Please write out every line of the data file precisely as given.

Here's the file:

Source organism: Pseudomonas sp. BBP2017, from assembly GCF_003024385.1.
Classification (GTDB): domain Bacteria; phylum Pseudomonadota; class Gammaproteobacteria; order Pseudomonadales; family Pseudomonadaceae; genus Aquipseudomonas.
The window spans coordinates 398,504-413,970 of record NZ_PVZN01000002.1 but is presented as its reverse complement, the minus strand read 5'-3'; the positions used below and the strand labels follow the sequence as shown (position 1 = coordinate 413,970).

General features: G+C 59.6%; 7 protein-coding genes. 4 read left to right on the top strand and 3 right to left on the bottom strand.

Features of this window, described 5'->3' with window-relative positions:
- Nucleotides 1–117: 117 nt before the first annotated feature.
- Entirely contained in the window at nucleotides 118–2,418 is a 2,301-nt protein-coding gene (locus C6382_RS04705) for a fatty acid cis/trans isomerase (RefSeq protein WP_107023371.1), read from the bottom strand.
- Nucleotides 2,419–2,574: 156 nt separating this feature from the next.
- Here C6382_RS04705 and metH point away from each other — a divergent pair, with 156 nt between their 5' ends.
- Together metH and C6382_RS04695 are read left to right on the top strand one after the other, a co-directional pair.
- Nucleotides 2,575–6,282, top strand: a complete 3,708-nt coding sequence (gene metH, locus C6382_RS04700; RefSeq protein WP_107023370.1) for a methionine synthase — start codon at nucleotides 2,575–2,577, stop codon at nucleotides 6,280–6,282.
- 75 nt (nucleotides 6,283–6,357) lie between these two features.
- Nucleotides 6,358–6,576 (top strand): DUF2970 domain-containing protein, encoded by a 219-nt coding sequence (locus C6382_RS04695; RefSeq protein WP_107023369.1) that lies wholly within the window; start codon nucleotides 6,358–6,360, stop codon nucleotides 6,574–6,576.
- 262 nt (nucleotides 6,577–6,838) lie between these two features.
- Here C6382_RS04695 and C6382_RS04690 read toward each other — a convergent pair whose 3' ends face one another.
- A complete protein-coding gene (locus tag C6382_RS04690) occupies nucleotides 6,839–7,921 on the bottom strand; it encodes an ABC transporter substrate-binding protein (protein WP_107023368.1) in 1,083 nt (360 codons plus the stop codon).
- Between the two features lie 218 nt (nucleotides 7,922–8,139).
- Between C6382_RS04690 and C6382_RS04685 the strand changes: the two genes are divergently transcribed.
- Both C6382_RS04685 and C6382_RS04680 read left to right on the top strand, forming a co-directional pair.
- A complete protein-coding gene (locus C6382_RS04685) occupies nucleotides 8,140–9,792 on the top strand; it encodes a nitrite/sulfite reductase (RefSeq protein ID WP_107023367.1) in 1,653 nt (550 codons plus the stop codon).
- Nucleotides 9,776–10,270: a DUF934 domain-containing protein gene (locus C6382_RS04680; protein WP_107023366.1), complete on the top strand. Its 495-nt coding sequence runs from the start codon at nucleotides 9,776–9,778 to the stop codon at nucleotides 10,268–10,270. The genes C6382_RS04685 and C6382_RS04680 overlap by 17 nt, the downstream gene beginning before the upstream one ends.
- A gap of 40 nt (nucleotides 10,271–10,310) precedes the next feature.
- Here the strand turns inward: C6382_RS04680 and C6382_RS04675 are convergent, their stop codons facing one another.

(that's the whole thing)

Source organism: Pseudomonas sp. BBP2017, from assembly GCF_003024385.1.
Classification (GTDB): domain Bacteria; phylum Pseudomonadota; class Gammaproteobacteria; order Pseudomonadales; family Pseudomonadaceae; genus Aquipseudomonas.
The window spans coordinates 398,504-413,970 of record NZ_PVZN01000002.1 but is presented as its reverse complement, the minus strand read 5'-3'; the positions used below and the strand labels follow the sequence as shown (position 1 = coordinate 413,970).

General features: G+C 59.6%; 7 protein-coding genes. 4 read left to right on the top strand and 3 right to left on the bottom strand.

Features of this window, described 5'->3' with window-relative positions:
- Nucleotides 1–117: 117 nt before the first annotated feature.
- Entirely contained in the window at nucleotides 118–2,418 is a 2,301-nt protein-coding gene (locus C6382_RS04705) for a fatty acid cis/trans isomerase (RefSeq protein WP_107023371.1), read from the bottom strand.
- Nucleotides 2,419–2,574: 156 nt separating this feature from the next.
- Here C6382_RS04705 and metH point away from each other — a divergent pair, with 156 nt between their 5' ends.
- Together metH and C6382_RS04695 are read left to right on the top strand one after the other, a co-directional pair.
- Nucleotides 2,575–6,282, top strand: a complete 3,708-nt coding sequence (gene metH, locus C6382_RS04700; RefSeq protein WP_107023370.1) for a methionine synthase — start codon at nucleotides 2,575–2,577, stop codon at nucleotides 6,280–6,282.
- 75 nt (nucleotides 6,283–6,357) lie between these two features.
- Nucleotides 6,358–6,576 (top strand): DUF2970 domain-containing protein, encoded by a 219-nt coding sequence (locus C6382_RS04695; RefSeq protein WP_107023369.1) that lies wholly within the window; start codon nucleotides 6,358–6,360, stop codon nucleotides 6,574–6,576.
- 262 nt (nucleotides 6,577–6,838) lie between these two features.
- Here C6382_RS04695 and C6382_RS04690 read toward each other — a convergent pair whose 3' ends face one another.
- A complete protein-coding gene (locus tag C6382_RS04690) occupies nucleotides 6,839–7,921 on the bottom strand; it encodes an ABC transporter substrate-binding protein (protein WP_107023368.1) in 1,083 nt (360 codons plus the stop codon).
- Between the two features lie 218 nt (nucleotides 7,922–8,139).
- Between C6382_RS04690 and C6382_RS04685 the strand changes: the two genes are divergently transcribed.
- Both C6382_RS04685 and C6382_RS04680 read left to right on the top strand, forming a co-directional pair.
- A complete protein-coding gene (locus C6382_RS04685) occupies nucleotides 8,140–9,792 on the top strand; it encodes a nitrite/sulfite reductase (RefSeq protein ID WP_107023367.1) in 1,653 nt (550 codons plus the stop codon).
- Nucleotides 9,776–10,270: a DUF934 domain-containing protein gene (locus C6382_RS04680; protein WP_107023366.1), complete on the top strand. Its 495-nt coding sequence runs from the start codon at nucleotides 9,776–9,778 to the stop codon at nucleotides 10,268–10,270. The genes C6382_RS04685 and C6382_RS04680 overlap by 17 nt, the downstream gene beginning before the upstream one ends.
- A gap of 40 nt (nucleotides 10,271–10,310) precedes the next feature.
- Here the strand turns inward: C6382_RS04680 and C6382_RS04675 are convergent, their stop codons facing one another.